I’ve gotten this question from people with plenty of kink experience almost as much as from those with none. Identifying and describing subspace is a difficult, nuanced affair. It does not look or feel the same for everyone, and many claim they’ve never reached this headspace at all.
So what is subspace really?
It is, in essence, a state of mind. Imagine receiving a mind-blowing massage, or sitting through a deep meditation session. As you sink further into yourself and the sensations you’re experiencing, things start to fall away. Your worries and responsibilities begin to slough off. Time bends around you. Maybe even your person-hood becomes liquid, more essential, unstuck from reality.
A person deep in subspace might experience it as a sort of trance. An alternate persona might emerge. Hidden desires may come to the surface as your inhibitions retreat. Some people go completely nonverbal or even disconnect from your thoughts, feelings, memories, and surroundings. Many describe feelings of euphoria or weightlessness.
How to reach subspace?
As in all things BDSM-related, the crux of the matter is trust. More than lust or love or mutual kinks, trust is what allows us to truly let go. And trust requires communication – a lot of communication, from safe sex practices to off-limits terminology to scene expectations. If we can’t be honest and up front about our desires and find common ground, it can be so much harder to relinquish control.
In addition to trust with your partner, also needed is trust in yourself. This is a more difficult needle to thread, and a highly personal needle at that. In the same vein that subspace is like meditation, there is an element of introspection that I have found to be integral in engaging in BDSM. When I used to smoke weed, I had to be honest with myself about the dangers of giving my consent while high. When playing with a new partner, I often have to frame what I am most and least comfortable with for myself, before we even begin the conversation.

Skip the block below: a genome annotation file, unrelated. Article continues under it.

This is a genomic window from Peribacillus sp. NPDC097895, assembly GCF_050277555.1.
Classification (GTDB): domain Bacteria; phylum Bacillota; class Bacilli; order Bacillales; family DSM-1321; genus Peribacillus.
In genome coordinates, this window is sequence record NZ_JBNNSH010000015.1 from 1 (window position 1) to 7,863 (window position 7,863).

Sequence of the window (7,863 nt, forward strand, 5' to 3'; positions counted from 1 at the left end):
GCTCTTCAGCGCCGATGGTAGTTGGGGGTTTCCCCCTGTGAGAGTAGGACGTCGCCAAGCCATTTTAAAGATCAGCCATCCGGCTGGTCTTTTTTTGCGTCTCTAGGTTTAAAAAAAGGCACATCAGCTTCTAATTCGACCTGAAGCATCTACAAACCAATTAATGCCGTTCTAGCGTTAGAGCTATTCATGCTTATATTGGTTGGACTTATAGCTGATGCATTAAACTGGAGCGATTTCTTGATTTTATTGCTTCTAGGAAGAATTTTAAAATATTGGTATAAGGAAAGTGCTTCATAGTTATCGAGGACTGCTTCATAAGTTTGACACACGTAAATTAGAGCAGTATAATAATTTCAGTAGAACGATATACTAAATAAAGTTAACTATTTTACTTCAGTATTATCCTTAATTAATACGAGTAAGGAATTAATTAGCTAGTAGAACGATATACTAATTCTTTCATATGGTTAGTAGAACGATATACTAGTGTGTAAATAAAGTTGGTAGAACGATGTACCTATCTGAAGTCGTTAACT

Subpsace can be a profound experience, but with such vulnerability comes heightened risk.
Safety in Submission
In such a fragile headspace, people are more prone to suggestion, more sensitive to triggers, and often have more trouble communicating effectively. This, then, is why pre-scene negotiation is such an integral part of exploring kink. If a hard limit is not discussed beforehand, it can be much more upsetting to experience that in subspace than when one is in control of one’s faculties. Similarly, creating protocols and establishing trust around safe words is paramount: for most Doms I know, nothing is scarier than the idea that a submissive will not use their safe signal when they need to.
As a submissive, it’s important to not be afraid of your safe words. I struggled for a long time with the concept that, even by calling “yellow” (using the traffic-light system, “yellow” means slow down/take a break/check in, rather than “red” which ends the scene immediately), I was disappointing my partner. I took it as a point of pride that I could take whatever was thrown my way, withstand an amount of pain or discomfort that other submissives could not. But pride is nothing if you are putting yourself at unnecessary risk.
Whether you are playing solo or with a partner, there is often a psychological and spiritual backlash from a kinky scene, and especially from sinking into subspace. It is difficult to go from a place of deep vulnerability to upright self-sustainability. That’s where Aftercare comes in.
Some subs want blankets and hot chocolate, others stuffed animals and cuddles. Perhaps a particular type of music or a long bath is what you need to bring yourself back to shore. Optimally, one’s partner should remain present through all of this – hell, the scene might have been very intense for them too, and many doms require aftercare just as much as their submissives.
Think of it as a type of self-care. Personally, when my subpsace takes me far, far away, and especially if I’m having trouble re-entering my body or my life, I might say my name over and over, or list out the things I like and experiences I have. These kinds of skills are especially important for people who scene by themselves or whose scene partner is not available for long-term aftercare. Sub Crash is a real thing, and can be very difficult and upsetting – when our vulnerability is not filled in and smoothed over, we might feel abandoned or hurt, lonely, scared, insecure. This is when the Aftercare scripts come in handy most.
Despite the risks, though, I’ve always found BDSM and in particular the experience of subspace to be incredibly fulfilling. I hope you do too. For more on this and other power exchange subjects, please sign up for my Submissive Desires class, Saturdays at 4:30pm Eastern.